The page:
"여자는 한국 출신입니다."
Translation:The woman is from Korea.
How would "A woman from Korea" differ from the accepted answer "A woman IS from Korea"?
The ending 입니다 is the verb 이다 - to be in polite form. "A woman from Korea" would be like "한국 출신의 여자". Sorry if it's not totally correct, I'm not a native korean.
The former (a woman from Korea) is an incomplete statement corresponding to: 한국 출신인 여자. This is the form you use when you need an expression as part of a larger statement.
Because that translation is just a noun, it doesn't include a verb like the original does.
I'm sorry, I wasn't clear. I was looking for an example in Korean of the difference.
I don't know much but I think it's because "A woman from Korea" is a phrase and "A/The woman is from Korea." is a sentence. The question above is a sentence and I guess the translation should also be a sentence.
The phrases they were providing were descriptive and they were not complete sentences.
The beautiful and lovely woman with sensual, bright brown eyes is from the alluring honeymoon destination Korea.
Do you mean romanize? If you can't read it yet I suggest you retake the first few lessons until you attain a comprehensive understanding of Hangul. It really does make things so much easier.
tbh I really needed the romanization, I had the first two words down easy but I was having trouble with the last word, the part before (imnida) was giving me trouble so it helped a bit to be able to read the romanization, and hear it so I could understand it.
Yeojaneun hangug chulshinibnida, but you really need to learn the alphabet because Koreans use sounds Westerners don't usually have so we can't really write them in Roman alphabet since it's something in between. Like ㅈ and ㅊ.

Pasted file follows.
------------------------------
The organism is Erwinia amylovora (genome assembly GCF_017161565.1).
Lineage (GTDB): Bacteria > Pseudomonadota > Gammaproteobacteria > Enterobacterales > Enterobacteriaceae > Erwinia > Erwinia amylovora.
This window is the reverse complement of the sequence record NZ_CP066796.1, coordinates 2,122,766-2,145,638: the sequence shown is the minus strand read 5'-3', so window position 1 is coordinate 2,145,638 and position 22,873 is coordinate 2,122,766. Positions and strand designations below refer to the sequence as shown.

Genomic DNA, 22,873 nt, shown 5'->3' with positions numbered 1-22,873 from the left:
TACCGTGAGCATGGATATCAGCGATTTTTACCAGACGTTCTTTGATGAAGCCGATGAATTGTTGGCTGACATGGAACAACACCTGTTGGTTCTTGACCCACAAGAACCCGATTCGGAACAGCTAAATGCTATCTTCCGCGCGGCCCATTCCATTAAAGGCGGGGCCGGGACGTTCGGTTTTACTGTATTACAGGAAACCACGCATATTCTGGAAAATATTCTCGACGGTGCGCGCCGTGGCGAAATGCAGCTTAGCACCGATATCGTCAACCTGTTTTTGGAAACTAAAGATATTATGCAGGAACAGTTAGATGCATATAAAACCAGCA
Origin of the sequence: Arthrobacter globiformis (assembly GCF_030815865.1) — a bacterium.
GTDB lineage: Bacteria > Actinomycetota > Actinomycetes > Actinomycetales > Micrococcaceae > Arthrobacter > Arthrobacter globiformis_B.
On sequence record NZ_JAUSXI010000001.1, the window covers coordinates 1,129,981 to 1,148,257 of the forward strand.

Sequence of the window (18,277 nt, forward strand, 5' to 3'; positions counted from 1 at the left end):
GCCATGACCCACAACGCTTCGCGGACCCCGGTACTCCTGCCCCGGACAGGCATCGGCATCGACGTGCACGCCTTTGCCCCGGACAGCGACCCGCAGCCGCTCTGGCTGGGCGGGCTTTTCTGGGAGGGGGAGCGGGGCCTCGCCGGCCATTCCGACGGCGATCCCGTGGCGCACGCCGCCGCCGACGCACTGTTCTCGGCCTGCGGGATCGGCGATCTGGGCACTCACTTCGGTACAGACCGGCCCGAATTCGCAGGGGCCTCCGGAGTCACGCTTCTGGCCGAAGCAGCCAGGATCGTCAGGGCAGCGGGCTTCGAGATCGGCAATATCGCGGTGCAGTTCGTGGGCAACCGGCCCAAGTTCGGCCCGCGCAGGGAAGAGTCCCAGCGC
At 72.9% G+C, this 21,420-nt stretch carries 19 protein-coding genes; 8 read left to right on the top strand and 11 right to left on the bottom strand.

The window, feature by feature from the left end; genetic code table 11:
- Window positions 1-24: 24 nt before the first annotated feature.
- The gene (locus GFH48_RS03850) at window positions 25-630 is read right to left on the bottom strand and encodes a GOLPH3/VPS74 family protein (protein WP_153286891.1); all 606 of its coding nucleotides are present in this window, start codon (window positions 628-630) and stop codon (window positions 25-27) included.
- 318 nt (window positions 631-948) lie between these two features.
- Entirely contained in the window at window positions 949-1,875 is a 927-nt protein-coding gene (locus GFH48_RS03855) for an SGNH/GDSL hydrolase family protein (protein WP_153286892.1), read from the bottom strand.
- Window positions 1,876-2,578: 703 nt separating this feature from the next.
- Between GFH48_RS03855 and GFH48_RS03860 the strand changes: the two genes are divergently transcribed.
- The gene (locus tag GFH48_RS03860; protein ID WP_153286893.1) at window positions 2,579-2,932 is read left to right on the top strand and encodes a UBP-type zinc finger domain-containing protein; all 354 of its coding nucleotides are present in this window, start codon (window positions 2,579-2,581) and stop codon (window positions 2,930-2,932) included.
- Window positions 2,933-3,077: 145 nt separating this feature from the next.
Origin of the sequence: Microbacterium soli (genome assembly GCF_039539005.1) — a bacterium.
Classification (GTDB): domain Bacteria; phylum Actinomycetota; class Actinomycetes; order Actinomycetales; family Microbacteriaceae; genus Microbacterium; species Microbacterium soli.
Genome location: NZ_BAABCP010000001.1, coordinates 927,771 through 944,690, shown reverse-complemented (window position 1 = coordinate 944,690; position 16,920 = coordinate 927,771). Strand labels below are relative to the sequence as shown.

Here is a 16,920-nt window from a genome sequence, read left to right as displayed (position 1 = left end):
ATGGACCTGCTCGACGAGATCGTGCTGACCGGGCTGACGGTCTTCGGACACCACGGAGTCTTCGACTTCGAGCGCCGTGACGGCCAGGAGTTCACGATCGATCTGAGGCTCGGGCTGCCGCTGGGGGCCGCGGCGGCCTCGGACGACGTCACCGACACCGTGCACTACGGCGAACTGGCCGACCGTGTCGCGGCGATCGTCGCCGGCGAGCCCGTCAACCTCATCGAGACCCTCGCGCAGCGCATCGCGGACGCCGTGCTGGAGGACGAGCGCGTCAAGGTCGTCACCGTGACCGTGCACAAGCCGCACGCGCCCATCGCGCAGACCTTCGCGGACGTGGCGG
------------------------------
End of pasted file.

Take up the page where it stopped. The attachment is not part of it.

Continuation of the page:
Refer to the alphabet of hangul. Try pronouncing it on your own while looking at each character. And figure it out, because while reading aloud, I have found it hard for me to read hangul f I had read the romanization of it and rely too heavily on it. Practice and see if you can. Just a thought.
Wouldn't "The woman is Korean" have the same meaning?
maybe it's because the woman may not be of Korean descent but someone who recently visited Korea or someone born in Korea but have parents that are not Korean
I wrote 'the woman is Korean' but was told its wrong. Am I to assume that being of Korean citizenship and being Korean birn are two different things? Or is my answer correct?
maybe it's about the descent of the woman being born in Korea but do not have Korean parents
my previous comment was wrong, I'm sorry. The question had the word "from"
It’s hard to explain, and knowing Chinese would probably make it more intuitive.
한국출신 (韓國出身) should be interpreted as a single unit meaning “Korean-born” (or more broadly as “of Korean origin”) attached to the verb 이다, meaning “to be.” Chinese-based compounds are light on the particles and rely on positional information to convey meaning.
So "nin" is the subject marker, and ibnida is the ... Topic marker? And what does guk mean exactly, because han alone means Korea already, doesn't it?
(sorry I don't have a Korean keyboard)
입니다 is a verb, similar to "is". 한국 is the word for korea, idk about han alone meaning korea or not. 국 is tagged on to countries though, not in every case but a handful do get that. 한국-korea 태국-thailand 미국-usa 영국-england 중국-china
여자는 should be correct for 'woman' or 'girl' why are these lessons marking it wrong?